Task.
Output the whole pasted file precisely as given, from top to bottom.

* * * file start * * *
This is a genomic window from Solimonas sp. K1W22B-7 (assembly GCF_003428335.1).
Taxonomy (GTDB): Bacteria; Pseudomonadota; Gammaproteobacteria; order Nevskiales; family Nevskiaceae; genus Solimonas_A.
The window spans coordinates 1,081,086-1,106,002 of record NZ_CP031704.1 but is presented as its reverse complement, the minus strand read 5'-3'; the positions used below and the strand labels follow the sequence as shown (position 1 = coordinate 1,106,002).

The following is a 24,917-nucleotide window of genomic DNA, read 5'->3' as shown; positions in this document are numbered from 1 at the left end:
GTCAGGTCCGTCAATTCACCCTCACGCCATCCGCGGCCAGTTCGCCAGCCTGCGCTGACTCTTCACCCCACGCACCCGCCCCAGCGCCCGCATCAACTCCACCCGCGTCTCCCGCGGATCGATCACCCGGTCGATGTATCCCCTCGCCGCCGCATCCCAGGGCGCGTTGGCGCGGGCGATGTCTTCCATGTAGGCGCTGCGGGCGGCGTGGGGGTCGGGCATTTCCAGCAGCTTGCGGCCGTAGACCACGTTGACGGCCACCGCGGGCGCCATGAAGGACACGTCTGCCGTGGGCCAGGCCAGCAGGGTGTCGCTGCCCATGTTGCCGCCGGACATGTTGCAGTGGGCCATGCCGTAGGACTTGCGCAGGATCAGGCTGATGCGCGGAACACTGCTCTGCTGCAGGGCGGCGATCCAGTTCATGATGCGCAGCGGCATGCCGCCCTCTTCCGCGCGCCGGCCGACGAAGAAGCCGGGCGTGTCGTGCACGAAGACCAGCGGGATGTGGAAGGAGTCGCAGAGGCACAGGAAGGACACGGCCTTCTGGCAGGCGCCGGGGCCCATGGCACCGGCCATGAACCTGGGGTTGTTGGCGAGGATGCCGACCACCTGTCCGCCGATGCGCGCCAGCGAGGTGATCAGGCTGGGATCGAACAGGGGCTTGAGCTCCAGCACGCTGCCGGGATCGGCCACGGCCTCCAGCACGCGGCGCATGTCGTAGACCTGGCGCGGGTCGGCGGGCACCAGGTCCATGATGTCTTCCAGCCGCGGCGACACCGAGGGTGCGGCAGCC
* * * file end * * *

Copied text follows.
This is a genomic window from Solimonas sp. K1W22B-7 (assembly GCF_003428335.1).
Taxonomy (GTDB): Bacteria; Pseudomonadota; Gammaproteobacteria; order Nevskiales; family Nevskiaceae; genus Solimonas_A.
The window spans coordinates 1,081,086-1,106,002 of record NZ_CP031704.1 but is presented as its reverse complement, the minus strand read 5'-3'; the positions used below and the strand labels follow the sequence as shown (position 1 = coordinate 1,106,002).

The following is a 24,917-nucleotide window of genomic DNA, read 5'->3' as shown; positions in this document are numbered from 1 at the left end:
GTCAGGTCCGTCAATTCACCCTCACGCCATCCGCGGCCAGTTCGCCAGCCTGCGCTGACTCTTCACCCCACGCACCCGCCCCAGCGCCCGCATCAACTCCACCCGCGTCTCCCGCGGATCGATCACCCGGTCGATGTATCCCCTCGCCGCCGCATCCCAGGGCGCGTTGGCGCGGGCGATGTCTTCCATGTAGGCGCTGCGGGCGGCGTGGGGGTCGGGCATTTCCAGCAGCTTGCGGCCGTAGACCACGTTGACGGCCACCGCGGGCGCCATGAAGGACACGTCTGCCGTGGGCCAGGCCAGCAGGGTGTCGCTGCCCATGTTGCCGCCGGACATGTTGCAGTGGGCCATGCCGTAGGACTTGCGCAGGATCAGGCTGATGCGCGGAACACTGCTCTGCTGCAGGGCGGCGATCCAGTTCATGATGCGCAGCGGCATGCCGCCCTCTTCCGCGCGCCGGCCGACGAAGAAGCCGGGCGTGTCGTGCACGAAGACCAGCGGGATGTGGAAGGAGTCGCAGAGGCACAGGAAGGACACGGCCTTCTGGCAGGCGCCGGGGCCCATGGCACCGGCCATGAACCTGGGGTTGTTGGCGAGGATGCCGACCACCTGTCCGCCGATGCGCGCCAGCGAGGTGATCAGGCTGGGATCGAACAGGGGCTTGAGCTCCAGCACGCTGCCGGGATCGGCCACGGCCTCCAGCACGCGGCGCATGTCGTAGACCTGGCGCGGGTCGGCGGGCACCAGGTCCATGATGTCTTCCAGCCGCGGCGACACCGAGGGTGCGGCAGCC